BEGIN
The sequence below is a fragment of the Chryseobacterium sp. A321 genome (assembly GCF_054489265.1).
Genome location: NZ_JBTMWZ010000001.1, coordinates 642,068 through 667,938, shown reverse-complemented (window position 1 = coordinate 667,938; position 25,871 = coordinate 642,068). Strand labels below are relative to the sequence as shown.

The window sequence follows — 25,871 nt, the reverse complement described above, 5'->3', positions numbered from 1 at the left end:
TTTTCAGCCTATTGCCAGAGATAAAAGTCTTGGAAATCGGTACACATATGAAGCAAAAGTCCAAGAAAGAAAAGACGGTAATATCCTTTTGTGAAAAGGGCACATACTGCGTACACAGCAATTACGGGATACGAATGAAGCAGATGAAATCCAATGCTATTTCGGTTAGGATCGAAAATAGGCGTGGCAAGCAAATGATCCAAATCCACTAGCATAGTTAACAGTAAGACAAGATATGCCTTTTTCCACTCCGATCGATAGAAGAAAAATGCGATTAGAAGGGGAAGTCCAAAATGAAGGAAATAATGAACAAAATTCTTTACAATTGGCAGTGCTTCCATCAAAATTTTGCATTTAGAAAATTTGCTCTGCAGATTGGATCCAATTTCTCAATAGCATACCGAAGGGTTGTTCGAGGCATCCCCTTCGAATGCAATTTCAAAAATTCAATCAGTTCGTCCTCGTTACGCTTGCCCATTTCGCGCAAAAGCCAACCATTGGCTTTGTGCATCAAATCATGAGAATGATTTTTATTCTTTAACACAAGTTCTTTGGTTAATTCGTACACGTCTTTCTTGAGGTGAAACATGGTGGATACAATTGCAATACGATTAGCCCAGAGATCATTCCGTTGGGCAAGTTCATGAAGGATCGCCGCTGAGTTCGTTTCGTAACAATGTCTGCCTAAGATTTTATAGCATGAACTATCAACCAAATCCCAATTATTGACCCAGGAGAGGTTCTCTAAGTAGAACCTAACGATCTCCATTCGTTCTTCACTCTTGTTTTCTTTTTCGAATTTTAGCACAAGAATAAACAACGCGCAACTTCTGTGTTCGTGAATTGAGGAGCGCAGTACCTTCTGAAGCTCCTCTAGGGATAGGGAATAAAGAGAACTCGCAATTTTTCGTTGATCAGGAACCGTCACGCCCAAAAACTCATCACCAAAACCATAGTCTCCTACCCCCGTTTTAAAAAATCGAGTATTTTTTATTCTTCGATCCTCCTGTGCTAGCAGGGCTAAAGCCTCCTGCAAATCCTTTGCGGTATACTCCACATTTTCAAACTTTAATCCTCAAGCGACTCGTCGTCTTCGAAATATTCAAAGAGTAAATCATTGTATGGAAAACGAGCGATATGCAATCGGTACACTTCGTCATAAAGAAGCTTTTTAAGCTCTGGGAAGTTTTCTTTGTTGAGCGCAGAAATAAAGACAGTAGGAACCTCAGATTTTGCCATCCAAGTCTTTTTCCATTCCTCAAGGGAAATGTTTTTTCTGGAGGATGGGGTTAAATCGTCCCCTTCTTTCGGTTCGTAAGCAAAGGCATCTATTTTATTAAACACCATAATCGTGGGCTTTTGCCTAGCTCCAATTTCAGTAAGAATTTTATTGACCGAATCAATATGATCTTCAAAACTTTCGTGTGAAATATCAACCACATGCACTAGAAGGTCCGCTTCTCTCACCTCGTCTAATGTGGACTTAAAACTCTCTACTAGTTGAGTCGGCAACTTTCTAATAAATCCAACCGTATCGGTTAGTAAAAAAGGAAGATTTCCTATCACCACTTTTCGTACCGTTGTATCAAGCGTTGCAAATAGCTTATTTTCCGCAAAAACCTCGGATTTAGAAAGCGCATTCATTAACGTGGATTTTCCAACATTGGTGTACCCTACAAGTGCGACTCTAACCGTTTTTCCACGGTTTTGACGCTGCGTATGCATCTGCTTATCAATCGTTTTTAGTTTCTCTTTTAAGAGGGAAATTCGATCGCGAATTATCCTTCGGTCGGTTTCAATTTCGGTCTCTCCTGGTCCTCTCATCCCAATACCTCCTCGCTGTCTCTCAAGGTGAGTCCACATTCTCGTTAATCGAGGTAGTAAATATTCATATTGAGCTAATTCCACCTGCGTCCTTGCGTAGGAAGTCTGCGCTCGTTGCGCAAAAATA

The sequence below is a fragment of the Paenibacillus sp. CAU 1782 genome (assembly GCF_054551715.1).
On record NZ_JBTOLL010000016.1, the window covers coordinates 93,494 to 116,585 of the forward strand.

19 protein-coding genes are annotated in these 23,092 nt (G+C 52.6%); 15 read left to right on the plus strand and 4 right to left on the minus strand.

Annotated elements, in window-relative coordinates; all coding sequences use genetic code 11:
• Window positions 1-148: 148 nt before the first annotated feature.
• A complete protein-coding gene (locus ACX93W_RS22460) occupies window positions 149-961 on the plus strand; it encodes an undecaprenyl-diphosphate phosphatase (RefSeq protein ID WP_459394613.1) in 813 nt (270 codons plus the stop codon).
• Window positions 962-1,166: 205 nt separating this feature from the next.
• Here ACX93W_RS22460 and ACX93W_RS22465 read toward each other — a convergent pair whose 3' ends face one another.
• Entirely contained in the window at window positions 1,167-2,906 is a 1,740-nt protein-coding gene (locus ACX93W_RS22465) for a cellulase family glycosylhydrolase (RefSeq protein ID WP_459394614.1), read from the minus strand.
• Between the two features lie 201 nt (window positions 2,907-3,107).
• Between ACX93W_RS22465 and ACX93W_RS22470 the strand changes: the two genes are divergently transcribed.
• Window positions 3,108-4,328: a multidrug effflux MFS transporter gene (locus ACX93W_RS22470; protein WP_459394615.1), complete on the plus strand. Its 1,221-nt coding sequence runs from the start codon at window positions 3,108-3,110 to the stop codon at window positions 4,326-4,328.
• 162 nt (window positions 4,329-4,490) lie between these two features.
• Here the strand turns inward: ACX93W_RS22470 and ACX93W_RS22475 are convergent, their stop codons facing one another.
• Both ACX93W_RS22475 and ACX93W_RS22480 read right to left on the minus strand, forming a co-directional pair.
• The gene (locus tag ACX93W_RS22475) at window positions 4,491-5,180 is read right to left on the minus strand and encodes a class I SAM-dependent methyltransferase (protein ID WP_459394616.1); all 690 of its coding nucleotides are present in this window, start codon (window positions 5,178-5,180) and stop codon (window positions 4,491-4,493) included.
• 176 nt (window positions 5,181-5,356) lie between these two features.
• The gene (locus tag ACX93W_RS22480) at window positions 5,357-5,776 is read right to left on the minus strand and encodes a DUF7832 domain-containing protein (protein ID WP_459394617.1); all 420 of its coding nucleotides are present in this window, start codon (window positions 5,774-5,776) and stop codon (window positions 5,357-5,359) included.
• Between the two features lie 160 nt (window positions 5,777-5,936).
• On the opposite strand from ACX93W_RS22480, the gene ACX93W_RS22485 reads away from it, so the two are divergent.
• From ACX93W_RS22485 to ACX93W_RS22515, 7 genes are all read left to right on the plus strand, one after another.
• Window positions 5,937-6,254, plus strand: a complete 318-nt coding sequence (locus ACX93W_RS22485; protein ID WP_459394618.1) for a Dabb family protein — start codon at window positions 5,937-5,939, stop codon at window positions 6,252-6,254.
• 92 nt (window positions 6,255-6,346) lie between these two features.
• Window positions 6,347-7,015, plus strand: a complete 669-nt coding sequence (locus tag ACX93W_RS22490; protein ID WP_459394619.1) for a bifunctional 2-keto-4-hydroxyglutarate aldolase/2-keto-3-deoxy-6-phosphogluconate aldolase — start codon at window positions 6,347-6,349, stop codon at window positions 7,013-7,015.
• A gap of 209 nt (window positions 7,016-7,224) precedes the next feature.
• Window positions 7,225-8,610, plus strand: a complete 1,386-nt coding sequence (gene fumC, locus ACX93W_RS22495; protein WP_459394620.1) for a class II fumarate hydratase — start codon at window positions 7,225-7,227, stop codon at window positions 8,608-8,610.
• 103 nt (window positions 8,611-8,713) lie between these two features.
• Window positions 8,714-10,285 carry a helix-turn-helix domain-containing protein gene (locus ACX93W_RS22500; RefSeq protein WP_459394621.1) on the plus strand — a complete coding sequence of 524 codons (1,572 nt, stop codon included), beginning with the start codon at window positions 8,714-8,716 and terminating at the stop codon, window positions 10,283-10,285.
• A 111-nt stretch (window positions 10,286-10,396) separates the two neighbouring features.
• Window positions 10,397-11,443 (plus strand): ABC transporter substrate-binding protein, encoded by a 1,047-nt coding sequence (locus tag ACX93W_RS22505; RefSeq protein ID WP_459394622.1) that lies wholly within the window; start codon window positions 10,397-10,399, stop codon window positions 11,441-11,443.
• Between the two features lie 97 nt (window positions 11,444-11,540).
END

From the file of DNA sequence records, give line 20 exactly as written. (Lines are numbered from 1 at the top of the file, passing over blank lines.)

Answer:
• The gene (locus tag ACX93W_RS22475) at window positions 4,491-5,180 is read right to left on the minus strand and encodes a class I SAM-dependent methyltransferase (protein ID WP_459394616.1); all 690 of its coding nucleotides are present in this window, start codon (window positions 5,178-5,180) and stop codon (window positions 4,491-4,493) included.